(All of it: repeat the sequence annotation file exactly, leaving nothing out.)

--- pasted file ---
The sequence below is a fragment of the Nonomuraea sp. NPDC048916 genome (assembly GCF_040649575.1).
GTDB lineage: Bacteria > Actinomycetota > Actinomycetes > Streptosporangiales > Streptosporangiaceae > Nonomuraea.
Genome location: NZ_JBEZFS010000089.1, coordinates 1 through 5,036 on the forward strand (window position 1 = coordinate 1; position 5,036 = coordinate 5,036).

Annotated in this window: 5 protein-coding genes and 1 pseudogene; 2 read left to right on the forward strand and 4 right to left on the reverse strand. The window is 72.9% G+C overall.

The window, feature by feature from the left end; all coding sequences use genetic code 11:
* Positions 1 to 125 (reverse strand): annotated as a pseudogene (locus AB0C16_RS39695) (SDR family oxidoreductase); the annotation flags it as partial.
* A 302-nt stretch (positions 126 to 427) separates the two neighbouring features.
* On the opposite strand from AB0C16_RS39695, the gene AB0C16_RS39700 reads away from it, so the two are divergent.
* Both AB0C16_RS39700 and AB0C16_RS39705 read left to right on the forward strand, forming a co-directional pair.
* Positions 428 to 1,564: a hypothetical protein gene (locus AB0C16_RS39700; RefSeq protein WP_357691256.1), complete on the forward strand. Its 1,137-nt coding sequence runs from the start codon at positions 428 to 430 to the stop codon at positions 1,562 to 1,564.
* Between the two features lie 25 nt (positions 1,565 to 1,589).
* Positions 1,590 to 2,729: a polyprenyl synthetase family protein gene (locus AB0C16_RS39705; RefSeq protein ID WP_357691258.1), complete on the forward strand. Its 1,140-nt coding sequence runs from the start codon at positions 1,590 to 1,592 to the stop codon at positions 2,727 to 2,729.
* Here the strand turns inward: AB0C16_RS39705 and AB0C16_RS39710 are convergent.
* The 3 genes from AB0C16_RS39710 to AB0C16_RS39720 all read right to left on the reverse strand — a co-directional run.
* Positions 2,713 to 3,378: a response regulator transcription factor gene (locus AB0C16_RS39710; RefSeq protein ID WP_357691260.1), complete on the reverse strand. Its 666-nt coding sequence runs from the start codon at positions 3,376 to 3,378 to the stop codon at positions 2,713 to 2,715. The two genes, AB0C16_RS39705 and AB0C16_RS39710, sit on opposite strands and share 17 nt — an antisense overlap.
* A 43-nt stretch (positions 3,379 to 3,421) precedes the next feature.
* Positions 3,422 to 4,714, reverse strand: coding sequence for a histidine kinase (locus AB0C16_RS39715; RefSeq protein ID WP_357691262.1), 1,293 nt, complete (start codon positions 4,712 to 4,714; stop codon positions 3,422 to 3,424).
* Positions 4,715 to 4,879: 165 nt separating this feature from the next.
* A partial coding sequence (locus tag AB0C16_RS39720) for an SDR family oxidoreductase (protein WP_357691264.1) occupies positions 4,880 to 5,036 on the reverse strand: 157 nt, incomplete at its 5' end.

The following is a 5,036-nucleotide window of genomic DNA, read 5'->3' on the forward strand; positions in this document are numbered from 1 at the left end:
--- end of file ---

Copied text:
The sequence below is a fragment of the Nonomuraea sp. NPDC048916 genome (assembly GCF_040649575.1).
GTDB lineage: Bacteria > Actinomycetota > Actinomycetes > Streptosporangiales > Streptosporangiaceae > Nonomuraea.
Genome location: NZ_JBEZFS010000089.1, coordinates 1 through 5,036 on the forward strand (window position 1 = coordinate 1; position 5,036 = coordinate 5,036).

Annotated in this window: 5 protein-coding genes and 1 pseudogene; 2 read left to right on the forward strand and 4 right to left on the reverse strand. The window is 72.9% G+C overall.

The window, feature by feature from the left end; all coding sequences use genetic code 11:
* Positions 1 to 125 (reverse strand): annotated as a pseudogene (locus AB0C16_RS39695) (SDR family oxidoreductase); the annotation flags it as partial.
* A 302-nt stretch (positions 126 to 427) separates the two neighbouring features.
* On the opposite strand from AB0C16_RS39695, the gene AB0C16_RS39700 reads away from it, so the two are divergent.
* Both AB0C16_RS39700 and AB0C16_RS39705 read left to right on the forward strand, forming a co-directional pair.
* Positions 428 to 1,564: a hypothetical protein gene (locus AB0C16_RS39700; RefSeq protein WP_357691256.1), complete on the forward strand. Its 1,137-nt coding sequence runs from the start codon at positions 428 to 430 to the stop codon at positions 1,562 to 1,564.
* Between the two features lie 25 nt (positions 1,565 to 1,589).
* Positions 1,590 to 2,729: a polyprenyl synthetase family protein gene (locus AB0C16_RS39705; RefSeq protein ID WP_357691258.1), complete on the forward strand. Its 1,140-nt coding sequence runs from the start codon at positions 1,590 to 1,592 to the stop codon at positions 2,727 to 2,729.
* Here the strand turns inward: AB0C16_RS39705 and AB0C16_RS39710 are convergent.
* The 3 genes from AB0C16_RS39710 to AB0C16_RS39720 all read right to left on the reverse strand — a co-directional run.
* Positions 2,713 to 3,378: a response regulator transcription factor gene (locus AB0C16_RS39710; RefSeq protein ID WP_357691260.1), complete on the reverse strand. Its 666-nt coding sequence runs from the start codon at positions 3,376 to 3,378 to the stop codon at positions 2,713 to 2,715. The two genes, AB0C16_RS39705 and AB0C16_RS39710, sit on opposite strands and share 17 nt — an antisense overlap.
* A 43-nt stretch (positions 3,379 to 3,421) precedes the next feature.
* Positions 3,422 to 4,714, reverse strand: coding sequence for a histidine kinase (locus AB0C16_RS39715; RefSeq protein ID WP_357691262.1), 1,293 nt, complete (start codon positions 4,712 to 4,714; stop codon positions 3,422 to 3,424).
* Positions 4,715 to 4,879: 165 nt separating this feature from the next.
* A partial coding sequence (locus tag AB0C16_RS39720) for an SDR family oxidoreductase (protein WP_357691264.1) occupies positions 4,880 to 5,036 on the reverse strand: 157 nt, incomplete at its 5' end.

The following is a 5,036-nucleotide window of genomic DNA, read 5'->3' on the forward strand; positions in this document are numbered from 1 at the left end: